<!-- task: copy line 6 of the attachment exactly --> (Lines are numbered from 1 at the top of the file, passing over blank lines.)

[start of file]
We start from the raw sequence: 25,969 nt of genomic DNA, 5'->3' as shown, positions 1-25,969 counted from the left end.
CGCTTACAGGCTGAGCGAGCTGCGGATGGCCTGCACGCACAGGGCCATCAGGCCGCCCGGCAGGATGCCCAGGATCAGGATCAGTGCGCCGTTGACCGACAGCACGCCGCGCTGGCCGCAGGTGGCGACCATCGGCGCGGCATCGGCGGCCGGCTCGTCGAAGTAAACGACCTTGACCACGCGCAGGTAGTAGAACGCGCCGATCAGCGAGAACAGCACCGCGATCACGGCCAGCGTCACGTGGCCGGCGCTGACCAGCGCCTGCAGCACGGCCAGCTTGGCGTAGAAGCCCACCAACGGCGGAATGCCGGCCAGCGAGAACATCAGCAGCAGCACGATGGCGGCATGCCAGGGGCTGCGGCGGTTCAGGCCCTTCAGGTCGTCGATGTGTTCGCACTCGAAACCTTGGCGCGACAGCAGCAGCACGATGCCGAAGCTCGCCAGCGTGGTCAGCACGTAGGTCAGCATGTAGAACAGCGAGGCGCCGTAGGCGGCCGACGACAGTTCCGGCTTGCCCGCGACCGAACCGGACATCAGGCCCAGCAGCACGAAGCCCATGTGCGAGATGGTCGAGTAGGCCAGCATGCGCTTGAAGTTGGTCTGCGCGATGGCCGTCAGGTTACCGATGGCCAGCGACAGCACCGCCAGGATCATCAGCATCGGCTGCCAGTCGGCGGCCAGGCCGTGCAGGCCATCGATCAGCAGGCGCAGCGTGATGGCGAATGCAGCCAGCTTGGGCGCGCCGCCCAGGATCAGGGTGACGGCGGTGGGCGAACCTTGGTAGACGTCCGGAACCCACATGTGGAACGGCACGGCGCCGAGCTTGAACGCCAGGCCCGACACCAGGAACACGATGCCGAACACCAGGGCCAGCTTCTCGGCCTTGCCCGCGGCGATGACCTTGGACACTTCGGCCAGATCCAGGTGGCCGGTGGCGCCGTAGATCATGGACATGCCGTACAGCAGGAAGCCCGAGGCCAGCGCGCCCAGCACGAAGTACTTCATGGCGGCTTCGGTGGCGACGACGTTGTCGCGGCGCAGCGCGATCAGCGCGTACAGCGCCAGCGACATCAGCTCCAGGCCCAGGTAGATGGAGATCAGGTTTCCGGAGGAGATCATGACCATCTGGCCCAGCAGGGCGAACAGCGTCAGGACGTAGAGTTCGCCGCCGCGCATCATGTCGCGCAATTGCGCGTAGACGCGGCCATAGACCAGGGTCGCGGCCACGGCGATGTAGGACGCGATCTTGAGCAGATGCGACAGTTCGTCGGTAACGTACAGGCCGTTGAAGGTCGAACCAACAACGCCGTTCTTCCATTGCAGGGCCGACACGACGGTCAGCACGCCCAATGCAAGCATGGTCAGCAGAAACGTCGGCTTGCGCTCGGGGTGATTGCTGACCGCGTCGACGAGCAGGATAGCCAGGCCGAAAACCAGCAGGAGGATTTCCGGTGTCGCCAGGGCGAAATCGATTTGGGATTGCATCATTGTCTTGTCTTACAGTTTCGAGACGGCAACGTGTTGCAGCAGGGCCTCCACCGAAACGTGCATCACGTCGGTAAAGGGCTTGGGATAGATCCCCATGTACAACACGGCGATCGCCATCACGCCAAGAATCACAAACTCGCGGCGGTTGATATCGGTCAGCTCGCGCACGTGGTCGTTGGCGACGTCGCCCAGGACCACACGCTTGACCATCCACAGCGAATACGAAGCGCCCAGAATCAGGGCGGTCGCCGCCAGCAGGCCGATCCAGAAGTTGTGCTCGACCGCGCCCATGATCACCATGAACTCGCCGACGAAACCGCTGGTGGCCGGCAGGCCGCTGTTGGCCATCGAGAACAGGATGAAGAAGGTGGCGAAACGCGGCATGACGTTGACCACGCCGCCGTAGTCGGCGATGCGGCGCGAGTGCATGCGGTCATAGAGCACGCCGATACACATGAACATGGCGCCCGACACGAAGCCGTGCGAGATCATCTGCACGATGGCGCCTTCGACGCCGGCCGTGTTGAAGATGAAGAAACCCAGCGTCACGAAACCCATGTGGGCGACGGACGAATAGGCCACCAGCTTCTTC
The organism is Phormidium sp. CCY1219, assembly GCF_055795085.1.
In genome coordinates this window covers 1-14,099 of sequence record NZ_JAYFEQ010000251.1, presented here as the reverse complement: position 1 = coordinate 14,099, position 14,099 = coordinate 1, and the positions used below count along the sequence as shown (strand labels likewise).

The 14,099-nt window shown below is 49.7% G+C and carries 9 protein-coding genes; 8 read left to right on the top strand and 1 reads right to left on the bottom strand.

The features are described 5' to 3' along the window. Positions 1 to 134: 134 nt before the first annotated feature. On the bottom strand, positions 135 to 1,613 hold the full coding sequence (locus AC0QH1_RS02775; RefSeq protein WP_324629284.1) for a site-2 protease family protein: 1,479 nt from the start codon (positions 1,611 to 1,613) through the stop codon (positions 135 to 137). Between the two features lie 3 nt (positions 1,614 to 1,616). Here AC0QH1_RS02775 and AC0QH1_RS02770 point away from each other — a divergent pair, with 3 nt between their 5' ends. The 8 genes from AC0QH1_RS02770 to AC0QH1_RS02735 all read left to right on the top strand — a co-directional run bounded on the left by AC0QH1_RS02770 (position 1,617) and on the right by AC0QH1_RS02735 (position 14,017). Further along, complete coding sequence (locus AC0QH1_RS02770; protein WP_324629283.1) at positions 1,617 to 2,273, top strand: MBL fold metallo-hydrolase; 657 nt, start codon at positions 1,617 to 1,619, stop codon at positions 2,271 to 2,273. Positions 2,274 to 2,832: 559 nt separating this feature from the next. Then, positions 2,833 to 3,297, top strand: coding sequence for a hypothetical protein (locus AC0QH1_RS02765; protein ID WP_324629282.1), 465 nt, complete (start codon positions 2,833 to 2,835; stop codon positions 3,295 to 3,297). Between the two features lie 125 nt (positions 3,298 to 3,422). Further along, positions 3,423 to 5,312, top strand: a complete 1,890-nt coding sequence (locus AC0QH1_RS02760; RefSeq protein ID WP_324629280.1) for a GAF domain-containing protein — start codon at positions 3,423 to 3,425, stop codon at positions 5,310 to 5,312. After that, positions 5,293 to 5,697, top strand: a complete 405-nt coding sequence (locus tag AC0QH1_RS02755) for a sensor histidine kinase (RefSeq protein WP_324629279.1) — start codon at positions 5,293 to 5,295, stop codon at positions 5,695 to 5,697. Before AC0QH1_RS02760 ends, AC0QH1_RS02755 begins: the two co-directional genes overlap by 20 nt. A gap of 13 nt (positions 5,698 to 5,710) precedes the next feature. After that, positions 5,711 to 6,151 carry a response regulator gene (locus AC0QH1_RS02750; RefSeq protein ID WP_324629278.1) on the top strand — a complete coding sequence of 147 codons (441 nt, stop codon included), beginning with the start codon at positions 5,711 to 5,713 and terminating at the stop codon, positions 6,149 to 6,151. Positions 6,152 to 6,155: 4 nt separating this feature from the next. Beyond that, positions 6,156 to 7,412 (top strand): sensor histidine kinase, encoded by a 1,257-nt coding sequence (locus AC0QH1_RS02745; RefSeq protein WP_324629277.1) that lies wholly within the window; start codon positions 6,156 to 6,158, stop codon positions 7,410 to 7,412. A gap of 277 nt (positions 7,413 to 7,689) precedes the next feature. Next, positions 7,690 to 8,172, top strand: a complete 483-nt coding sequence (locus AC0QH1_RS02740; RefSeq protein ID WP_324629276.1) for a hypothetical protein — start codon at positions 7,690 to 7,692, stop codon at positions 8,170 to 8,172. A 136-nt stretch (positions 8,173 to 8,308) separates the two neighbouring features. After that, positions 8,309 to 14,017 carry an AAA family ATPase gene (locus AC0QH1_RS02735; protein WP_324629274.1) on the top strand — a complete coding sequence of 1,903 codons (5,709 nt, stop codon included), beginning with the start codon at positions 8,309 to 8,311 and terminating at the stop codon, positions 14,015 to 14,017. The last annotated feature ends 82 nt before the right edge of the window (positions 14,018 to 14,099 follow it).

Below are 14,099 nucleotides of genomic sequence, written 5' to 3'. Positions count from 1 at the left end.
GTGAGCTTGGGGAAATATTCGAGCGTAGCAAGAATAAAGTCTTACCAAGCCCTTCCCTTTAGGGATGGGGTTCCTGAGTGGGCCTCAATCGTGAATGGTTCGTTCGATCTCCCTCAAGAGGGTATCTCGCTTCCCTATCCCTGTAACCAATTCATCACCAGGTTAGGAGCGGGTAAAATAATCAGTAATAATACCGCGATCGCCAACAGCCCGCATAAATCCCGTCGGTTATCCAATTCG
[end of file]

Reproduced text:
The features are described 5' to 3' along the window. Positions 1 to 134: 134 nt before the first annotated feature. On the bottom strand, positions 135 to 1,613 hold the full coding sequence (locus AC0QH1_RS02775; RefSeq protein WP_324629284.1) for a site-2 protease family protein: 1,479 nt from the start codon (positions 1,611 to 1,613) through the stop codon (positions 135 to 137). Between the two features lie 3 nt (positions 1,614 to 1,616). Here AC0QH1_RS02775 and AC0QH1_RS02770 point away from each other — a divergent pair, with 3 nt between their 5' ends. The 8 genes from AC0QH1_RS02770 to AC0QH1_RS02735 all read left to right on the top strand — a co-directional run bounded on the left by AC0QH1_RS02770 (position 1,617) and on the right by AC0QH1_RS02735 (position 14,017). Further along, complete coding sequence (locus AC0QH1_RS02770; protein WP_324629283.1) at positions 1,617 to 2,273, top strand: MBL fold metallo-hydrolase; 657 nt, start codon at positions 1,617 to 1,619, stop codon at positions 2,271 to 2,273. Positions 2,274 to 2,832: 559 nt separating this feature from the next. Then, positions 2,833 to 3,297, top strand: coding sequence for a hypothetical protein (locus AC0QH1_RS02765; protein ID WP_324629282.1), 465 nt, complete (start codon positions 2,833 to 2,835; stop codon positions 3,295 to 3,297). Between the two features lie 125 nt (positions 3,298 to 3,422). Further along, positions 3,423 to 5,312, top strand: a complete 1,890-nt coding sequence (locus AC0QH1_RS02760; RefSeq protein ID WP_324629280.1) for a GAF domain-containing protein — start codon at positions 3,423 to 3,425, stop codon at positions 5,310 to 5,312. After that, positions 5,293 to 5,697, top strand: a complete 405-nt coding sequence (locus tag AC0QH1_RS02755) for a sensor histidine kinase (RefSeq protein WP_324629279.1) — start codon at positions 5,293 to 5,295, stop codon at positions 5,695 to 5,697. Before AC0QH1_RS02760 ends, AC0QH1_RS02755 begins: the two co-directional genes overlap by 20 nt. A gap of 13 nt (positions 5,698 to 5,710) precedes the next feature. After that, positions 5,711 to 6,151 carry a response regulator gene (locus AC0QH1_RS02750; RefSeq protein ID WP_324629278.1) on the top strand — a complete coding sequence of 147 codons (441 nt, stop codon included), beginning with the start codon at positions 5,711 to 5,713 and terminating at the stop codon, positions 6,149 to 6,151. Positions 6,152 to 6,155: 4 nt separating this feature from the next. Beyond that, positions 6,156 to 7,412 (top strand): sensor histidine kinase, encoded by a 1,257-nt coding sequence (locus AC0QH1_RS02745; RefSeq protein WP_324629277.1) that lies wholly within the window; start codon positions 6,156 to 6,158, stop codon positions 7,410 to 7,412. A gap of 277 nt (positions 7,413 to 7,689) precedes the next feature. Next, positions 7,690 to 8,172, top strand: a complete 483-nt coding sequence (locus AC0QH1_RS02740; RefSeq protein ID WP_324629276.1) for a hypothetical protein — start codon at positions 7,690 to 7,692, stop codon at positions 8,170 to 8,172. A 136-nt stretch (positions 8,173 to 8,308) separates the two neighbouring features. After that, positions 8,309 to 14,017 carry an AAA family ATPase gene (locus AC0QH1_RS02735; protein WP_324629274.1) on the top strand — a complete coding sequence of 1,903 codons (5,709 nt, stop codon included), beginning with the start codon at positions 8,309 to 8,311 and terminating at the stop codon, positions 14,015 to 14,017. The last annotated feature ends 82 nt before the right edge of the window (positions 14,018 to 14,099 follow it).